Will Good Technology's IPO Be Better than Good?

by Kathryn Nassberg | 07/16/2014

Tuesday saw the landmark announcement of an exclusive partnership between Apple and IBM in which IBM will bring its MobileFirst solutions to iOS and allow the former rival to sell iPhones and iPads with industry-specific solutions. With the impending release of the more enterprise-friendly iOS8 later this month, the announcement represents the culmination of Apple’s transition from consumer trendsetter to enterprise powerhouse.  

A decisive break from the Jobs Era

The move firmly cements Tim Cook’s vision for Apple as a clear departure from the Jobs era, which saw much of the company’s history defined as a direct rivalry between the two firms, in which Jobs saw IBM as the Goliath to be defeated by his underdog David of a company. At its peak in the 1980s, the rivalry indeed took on near-biblical proportions in the form of full-page taunts to IBM in the Wall Street Journal and the now-legendary Super Bowl ad. Now, Apple has become the hardware giant and IBM has transitioned towards the cloud, big data and enterprise mobility, having moved away from the personal computing hardware in the last decade and making key acquisitions in analytics, security cloud computing infrastructure to position itself accordingly.

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Apple’s shot across the bow to Android

The announcement comes on the heels of Google’s I/O conference, where it revealed not only the upcoming Android L, but a closer partnership with Samsung to integrate KNOX into the next version of Android. Dubbed Android for Work, the collaboration aims to place Google and Samsung at the forefront of enterprise mobility and overcome the shortcomings Android faces by the variety of handsets and versions of the OS on the market that all vie to compete against Apple’s iOS products. By teaming up with IBM, with its enterprise IT credibility, Apple has its presence in enterprise even more daunting. Although much of the company’s success in the past has hinged on its massive consumer popularity, but this was hindered by a lack of professional services, support and distribution channels geared towards enterprise. In addition to the engineering of native, industry-specific applications for iOS Apple seeks to overcome this with the combination of AppleCare for enterprise that is supplemented with on-site technical support and service that will hold considerable appeal for CIOs worldwide. By offering support service capabilities ranging from break/fix support and onboarding to asset and application management and security services, Apple has laid down the gauntlet and, at the very least, stolen much of Google’s recent enterprise thunder.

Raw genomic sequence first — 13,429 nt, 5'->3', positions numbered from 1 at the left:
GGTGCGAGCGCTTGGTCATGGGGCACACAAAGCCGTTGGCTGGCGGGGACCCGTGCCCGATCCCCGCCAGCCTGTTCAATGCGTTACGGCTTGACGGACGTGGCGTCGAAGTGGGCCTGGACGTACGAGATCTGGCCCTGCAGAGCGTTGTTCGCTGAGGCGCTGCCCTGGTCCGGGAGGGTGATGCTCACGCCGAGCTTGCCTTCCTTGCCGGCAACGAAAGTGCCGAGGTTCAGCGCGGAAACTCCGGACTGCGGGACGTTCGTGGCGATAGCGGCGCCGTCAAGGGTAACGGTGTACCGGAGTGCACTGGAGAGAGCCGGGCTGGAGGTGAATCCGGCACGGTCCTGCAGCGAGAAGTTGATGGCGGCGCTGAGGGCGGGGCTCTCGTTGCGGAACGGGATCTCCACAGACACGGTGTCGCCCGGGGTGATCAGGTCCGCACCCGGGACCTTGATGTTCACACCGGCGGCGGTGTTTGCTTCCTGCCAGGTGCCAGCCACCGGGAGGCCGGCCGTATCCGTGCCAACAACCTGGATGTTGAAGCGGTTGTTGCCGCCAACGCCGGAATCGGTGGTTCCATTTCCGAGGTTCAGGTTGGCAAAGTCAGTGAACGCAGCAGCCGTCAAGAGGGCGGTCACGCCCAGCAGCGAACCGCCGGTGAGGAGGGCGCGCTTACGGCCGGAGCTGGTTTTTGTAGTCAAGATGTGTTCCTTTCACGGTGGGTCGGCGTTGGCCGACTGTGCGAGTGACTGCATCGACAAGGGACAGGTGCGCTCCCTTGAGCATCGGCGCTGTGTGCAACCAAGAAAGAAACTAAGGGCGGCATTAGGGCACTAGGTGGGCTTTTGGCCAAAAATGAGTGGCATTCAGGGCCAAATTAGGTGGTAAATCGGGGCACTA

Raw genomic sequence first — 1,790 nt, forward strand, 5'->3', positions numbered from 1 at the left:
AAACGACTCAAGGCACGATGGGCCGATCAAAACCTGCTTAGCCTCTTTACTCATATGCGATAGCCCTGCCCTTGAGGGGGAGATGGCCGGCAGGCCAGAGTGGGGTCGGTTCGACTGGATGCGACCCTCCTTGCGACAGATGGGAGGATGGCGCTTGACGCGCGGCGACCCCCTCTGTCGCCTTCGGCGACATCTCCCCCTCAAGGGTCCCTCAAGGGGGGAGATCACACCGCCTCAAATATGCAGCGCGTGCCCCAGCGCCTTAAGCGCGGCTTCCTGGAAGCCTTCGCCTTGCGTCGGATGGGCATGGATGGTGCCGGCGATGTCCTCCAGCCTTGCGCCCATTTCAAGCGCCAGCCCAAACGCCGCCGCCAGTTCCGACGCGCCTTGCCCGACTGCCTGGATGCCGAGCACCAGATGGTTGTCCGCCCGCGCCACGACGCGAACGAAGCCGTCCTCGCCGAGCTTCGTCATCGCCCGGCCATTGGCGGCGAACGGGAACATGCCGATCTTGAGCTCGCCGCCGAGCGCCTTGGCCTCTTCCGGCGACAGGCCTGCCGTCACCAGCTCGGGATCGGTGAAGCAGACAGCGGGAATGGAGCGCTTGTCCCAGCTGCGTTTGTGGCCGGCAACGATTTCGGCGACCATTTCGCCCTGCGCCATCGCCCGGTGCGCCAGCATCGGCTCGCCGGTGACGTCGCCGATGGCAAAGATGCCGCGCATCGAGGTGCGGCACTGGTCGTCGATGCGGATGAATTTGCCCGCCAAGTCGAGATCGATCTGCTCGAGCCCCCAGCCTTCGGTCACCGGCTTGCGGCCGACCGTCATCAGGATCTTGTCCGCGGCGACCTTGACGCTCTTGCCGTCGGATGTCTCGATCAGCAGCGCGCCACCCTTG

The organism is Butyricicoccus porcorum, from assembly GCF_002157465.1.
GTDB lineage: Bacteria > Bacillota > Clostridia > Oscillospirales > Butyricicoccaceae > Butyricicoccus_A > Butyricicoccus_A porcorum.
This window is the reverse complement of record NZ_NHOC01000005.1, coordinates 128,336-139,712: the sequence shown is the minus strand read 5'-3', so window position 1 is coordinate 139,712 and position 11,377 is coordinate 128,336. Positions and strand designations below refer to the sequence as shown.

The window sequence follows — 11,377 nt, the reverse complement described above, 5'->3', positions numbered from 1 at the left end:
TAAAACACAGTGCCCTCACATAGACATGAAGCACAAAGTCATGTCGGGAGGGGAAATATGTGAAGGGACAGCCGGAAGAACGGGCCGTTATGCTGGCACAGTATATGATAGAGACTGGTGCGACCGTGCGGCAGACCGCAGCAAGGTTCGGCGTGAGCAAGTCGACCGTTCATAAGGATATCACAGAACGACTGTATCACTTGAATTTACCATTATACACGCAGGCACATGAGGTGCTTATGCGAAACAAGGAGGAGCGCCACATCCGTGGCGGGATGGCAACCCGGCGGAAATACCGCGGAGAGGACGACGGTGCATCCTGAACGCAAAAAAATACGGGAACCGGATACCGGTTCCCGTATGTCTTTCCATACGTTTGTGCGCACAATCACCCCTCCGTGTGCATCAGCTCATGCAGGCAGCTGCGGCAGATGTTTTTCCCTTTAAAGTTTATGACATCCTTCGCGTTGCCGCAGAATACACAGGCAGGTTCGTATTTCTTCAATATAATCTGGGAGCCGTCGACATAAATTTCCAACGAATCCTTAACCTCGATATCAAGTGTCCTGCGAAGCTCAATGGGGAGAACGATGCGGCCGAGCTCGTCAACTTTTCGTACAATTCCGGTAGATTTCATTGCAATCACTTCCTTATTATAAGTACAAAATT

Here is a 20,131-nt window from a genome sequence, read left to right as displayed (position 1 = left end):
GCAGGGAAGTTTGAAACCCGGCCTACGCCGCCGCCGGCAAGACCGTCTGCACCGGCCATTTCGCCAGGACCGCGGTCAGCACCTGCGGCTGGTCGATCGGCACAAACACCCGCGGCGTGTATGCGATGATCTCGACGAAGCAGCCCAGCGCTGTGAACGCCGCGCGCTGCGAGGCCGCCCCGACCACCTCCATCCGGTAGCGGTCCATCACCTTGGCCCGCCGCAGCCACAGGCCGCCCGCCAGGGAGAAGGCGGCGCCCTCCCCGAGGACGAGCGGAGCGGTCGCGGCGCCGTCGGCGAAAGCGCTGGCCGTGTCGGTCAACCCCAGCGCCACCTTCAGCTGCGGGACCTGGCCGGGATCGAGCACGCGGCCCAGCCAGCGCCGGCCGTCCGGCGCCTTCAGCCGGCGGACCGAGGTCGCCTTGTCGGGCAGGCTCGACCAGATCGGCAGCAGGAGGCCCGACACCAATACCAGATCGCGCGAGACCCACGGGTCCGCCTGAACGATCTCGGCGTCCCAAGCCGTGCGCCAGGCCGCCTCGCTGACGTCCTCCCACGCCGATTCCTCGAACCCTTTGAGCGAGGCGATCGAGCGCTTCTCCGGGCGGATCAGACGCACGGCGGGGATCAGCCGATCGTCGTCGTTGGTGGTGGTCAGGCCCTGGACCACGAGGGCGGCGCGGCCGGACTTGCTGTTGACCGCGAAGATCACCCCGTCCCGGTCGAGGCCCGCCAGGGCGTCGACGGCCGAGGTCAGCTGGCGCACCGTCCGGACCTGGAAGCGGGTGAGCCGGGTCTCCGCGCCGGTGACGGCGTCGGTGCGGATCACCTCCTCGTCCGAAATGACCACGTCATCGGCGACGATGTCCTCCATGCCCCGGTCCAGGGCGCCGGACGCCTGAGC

Crunch time for the competition

News of Apple and IBM’s new partnership will have a profound effect on other OEMs, particularly Samsung and Microsoft. For the former, this will likely mean forging and even closer relationship with Google, where the company has hesitated in the past. Despite their collaboration to integrate KNOX on Android, Samsung has shown a certain level of ambiguity in its relationship to Google, namely in the release of the Samsung Z in Russia and India featuring the manufacturer’s proprietary Tizen OS. At the heart of it, VDC sees two non-enterprise focused companies that have made decided enterprise overtures. While Google has made inroads to diminish Apple’s lead, this relationship could propel Apple back towards a considerable lead.

Meanwhile, Microsoft is in the midst of its own re-positioning as it is poised to announce the largest round of layoffs in the company’s history. Microsoft has struggled in bringing its devices into the era of mobility, and only made its Office suite available for the iPad in March of this year. Apple’s announcement could very well move the company further from hardware and increasingly into the cloud. As recently as last week, new CEO Satya Nadella published a company-wide memo outlining Microsoft’s intention to redefine what the company views as its core in a world that he defines as “mobile-first and cloud-first.” With Apple and IBM’s exclusive new partnership, Microsoft will have its work cut out for it in preparation for next week’s MGX and beyond.   


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